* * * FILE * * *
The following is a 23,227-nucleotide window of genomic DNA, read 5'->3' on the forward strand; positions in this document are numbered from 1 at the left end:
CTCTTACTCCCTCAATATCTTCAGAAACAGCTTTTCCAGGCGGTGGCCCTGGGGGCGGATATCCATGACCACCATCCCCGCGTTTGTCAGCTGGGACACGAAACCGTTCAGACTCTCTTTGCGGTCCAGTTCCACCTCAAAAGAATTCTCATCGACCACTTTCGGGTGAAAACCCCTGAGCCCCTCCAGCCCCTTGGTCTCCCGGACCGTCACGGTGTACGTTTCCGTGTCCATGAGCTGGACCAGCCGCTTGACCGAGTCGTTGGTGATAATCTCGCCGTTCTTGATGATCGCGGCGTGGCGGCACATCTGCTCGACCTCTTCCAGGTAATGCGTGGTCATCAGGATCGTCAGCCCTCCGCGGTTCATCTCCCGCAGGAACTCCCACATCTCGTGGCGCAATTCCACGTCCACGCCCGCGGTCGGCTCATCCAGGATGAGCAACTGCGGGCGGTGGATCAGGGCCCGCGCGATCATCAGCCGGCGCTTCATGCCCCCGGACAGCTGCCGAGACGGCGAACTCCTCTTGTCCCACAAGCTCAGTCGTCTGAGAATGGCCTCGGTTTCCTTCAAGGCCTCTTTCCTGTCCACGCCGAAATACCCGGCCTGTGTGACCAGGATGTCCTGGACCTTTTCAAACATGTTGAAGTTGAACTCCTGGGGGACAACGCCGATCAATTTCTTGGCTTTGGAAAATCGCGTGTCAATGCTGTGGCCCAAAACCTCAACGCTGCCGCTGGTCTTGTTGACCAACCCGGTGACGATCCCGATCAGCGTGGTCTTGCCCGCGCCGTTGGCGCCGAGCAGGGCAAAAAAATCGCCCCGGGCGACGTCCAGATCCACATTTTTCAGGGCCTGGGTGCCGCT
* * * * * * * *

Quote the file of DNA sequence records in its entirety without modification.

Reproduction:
The following is a 23,227-nucleotide window of genomic DNA, read 5'->3' on the forward strand; positions in this document are numbered from 1 at the left end:
CTCTTACTCCCTCAATATCTTCAGAAACAGCTTTTCCAGGCGGTGGCCCTGGGGGCGGATATCCATGACCACCATCCCCGCGTTTGTCAGCTGGGACACGAAACCGTTCAGACTCTCTTTGCGGTCCAGTTCCACCTCAAAAGAATTCTCATCGACCACTTTCGGGTGAAAACCCCTGAGCCCCTCCAGCCCCTTGGTCTCCCGGACCGTCACGGTGTACGTTTCCGTGTCCATGAGCTGGACCAGCCGCTTGACCGAGTCGTTGGTGATAATCTCGCCGTTCTTGATGATCGCGGCGTGGCGGCACATCTGCTCGACCTCTTCCAGGTAATGCGTGGTCATCAGGATCGTCAGCCCTCCGCGGTTCATCTCCCGCAGGAACTCCCACATCTCGTGGCGCAATTCCACGTCCACGCCCGCGGTCGGCTCATCCAGGATGAGCAACTGCGGGCGGTGGATCAGGGCCCGCGCGATCATCAGCCGGCGCTTCATGCCCCCGGACAGCTGCCGAGACGGCGAACTCCTCTTGTCCCACAAGCTCAGTCGTCTGAGAATGGCCTCGGTTTCCTTCAAGGCCTCTTTCCTGTCCACGCCGAAATACCCGGCCTGTGTGACCAGGATGTCCTGGACCTTTTCAAACATGTTGAAGTTGAACTCCTGGGGGACAACGCCGATCAATTTCTTGGCTTTGGAAAATCGCGTGTCAATGCTGTGGCCCAAAACCTCAACGCTGCCGCTGGTCTTGTTGACCAACCCGGTGACGATCCCGATCAGCGTGGTCTTGCCCGCGCCGTTGGCGCCGAGCAGGGCAAAAAAATCGCCCCGGGCGACGTCCAGATCCACATTTTTCAGGGCCTGGGTGCCGCT